Social entrepreneurs work with companies and investors to transform vision into integrated sustainability. The best performing companies in the future will be those that step forward and initiate change. Sustainability needs to be integrated across the whole business model. This will soon become the new business environment norm; aligning business models with investment strategies and investor practices that will allow successful companies to advance over their competitors. For more information see

Fresh approach to business advocacy ND

Natalie Toohey, Australian Financial Review, 22 March 2010

Today’s prevailing anti-corporate culture poses many obstacles for business associations; as ministers and the public reject their self-interested philosophies and businesses feel less incentive for joining in collective activity, preferring to engage with more nuanced and credible positions privately. Business groups should critically review their structures and strategies so that they contribute positively to policy outcomes, and readdress their current lack of credibility and effectiveness. For more information see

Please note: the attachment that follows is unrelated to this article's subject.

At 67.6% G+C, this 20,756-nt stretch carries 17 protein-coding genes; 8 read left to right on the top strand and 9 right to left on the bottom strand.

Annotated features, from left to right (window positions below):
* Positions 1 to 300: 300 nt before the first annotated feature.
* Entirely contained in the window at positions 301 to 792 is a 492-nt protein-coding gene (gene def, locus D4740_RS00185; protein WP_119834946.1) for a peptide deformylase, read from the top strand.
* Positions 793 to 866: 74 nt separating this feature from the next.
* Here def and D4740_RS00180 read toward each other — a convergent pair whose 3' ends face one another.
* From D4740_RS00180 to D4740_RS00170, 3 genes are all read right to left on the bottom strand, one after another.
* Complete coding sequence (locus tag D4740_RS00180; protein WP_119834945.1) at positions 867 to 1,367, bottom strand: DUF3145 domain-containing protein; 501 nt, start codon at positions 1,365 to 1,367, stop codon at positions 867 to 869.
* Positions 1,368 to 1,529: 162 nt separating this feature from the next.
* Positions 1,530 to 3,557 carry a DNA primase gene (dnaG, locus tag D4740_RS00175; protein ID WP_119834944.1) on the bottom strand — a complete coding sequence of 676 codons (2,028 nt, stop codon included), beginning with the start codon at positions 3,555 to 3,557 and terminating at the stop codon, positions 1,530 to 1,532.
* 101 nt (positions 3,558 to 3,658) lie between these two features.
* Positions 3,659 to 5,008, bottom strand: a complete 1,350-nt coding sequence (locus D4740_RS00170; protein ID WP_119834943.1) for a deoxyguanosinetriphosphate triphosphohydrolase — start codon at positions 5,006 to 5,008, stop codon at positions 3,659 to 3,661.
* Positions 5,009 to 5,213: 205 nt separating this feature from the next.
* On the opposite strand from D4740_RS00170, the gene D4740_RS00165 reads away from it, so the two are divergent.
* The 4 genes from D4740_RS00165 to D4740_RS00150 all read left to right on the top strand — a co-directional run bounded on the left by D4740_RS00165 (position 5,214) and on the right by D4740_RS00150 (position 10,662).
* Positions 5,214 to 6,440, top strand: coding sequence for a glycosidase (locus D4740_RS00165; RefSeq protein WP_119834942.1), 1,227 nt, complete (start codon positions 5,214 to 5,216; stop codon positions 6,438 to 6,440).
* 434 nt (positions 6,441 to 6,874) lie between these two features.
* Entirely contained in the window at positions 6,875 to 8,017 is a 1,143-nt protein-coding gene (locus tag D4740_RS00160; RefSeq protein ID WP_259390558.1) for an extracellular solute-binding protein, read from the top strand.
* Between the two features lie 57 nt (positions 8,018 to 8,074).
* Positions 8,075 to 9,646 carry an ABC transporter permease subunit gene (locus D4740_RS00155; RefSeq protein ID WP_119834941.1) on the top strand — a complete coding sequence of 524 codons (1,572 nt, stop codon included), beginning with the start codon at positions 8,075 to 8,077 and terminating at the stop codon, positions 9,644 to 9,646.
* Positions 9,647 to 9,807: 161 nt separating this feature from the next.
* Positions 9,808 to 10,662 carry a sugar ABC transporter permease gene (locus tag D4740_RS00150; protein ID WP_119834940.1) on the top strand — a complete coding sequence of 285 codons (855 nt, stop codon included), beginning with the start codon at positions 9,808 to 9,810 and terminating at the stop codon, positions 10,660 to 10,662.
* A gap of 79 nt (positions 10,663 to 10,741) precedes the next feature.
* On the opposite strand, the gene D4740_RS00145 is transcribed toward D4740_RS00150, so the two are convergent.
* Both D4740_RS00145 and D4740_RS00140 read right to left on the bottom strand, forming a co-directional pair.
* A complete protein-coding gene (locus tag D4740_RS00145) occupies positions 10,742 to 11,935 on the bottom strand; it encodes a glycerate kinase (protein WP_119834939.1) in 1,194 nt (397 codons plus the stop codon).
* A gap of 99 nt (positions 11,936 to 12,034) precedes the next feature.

Big brands can be inept at defusing blog storms over recalls ND

Bernhard Warner, The Washington Post, 7 March 2010

Big brands must be prepared to respond to concerned consumer and media groups as product recall hysteria continues to sweep the US. Traditional issues management approaches, such as hiring professional spokespeople, media coaching executives or remaining silent on an issue are no longer effective in the age of social media and online activism. Companies must use their existing online channels to speak with and respond to their stakeholders. For more information see

Managing reputation in New Zealand ND

Senate Communication Council, 5 March 2010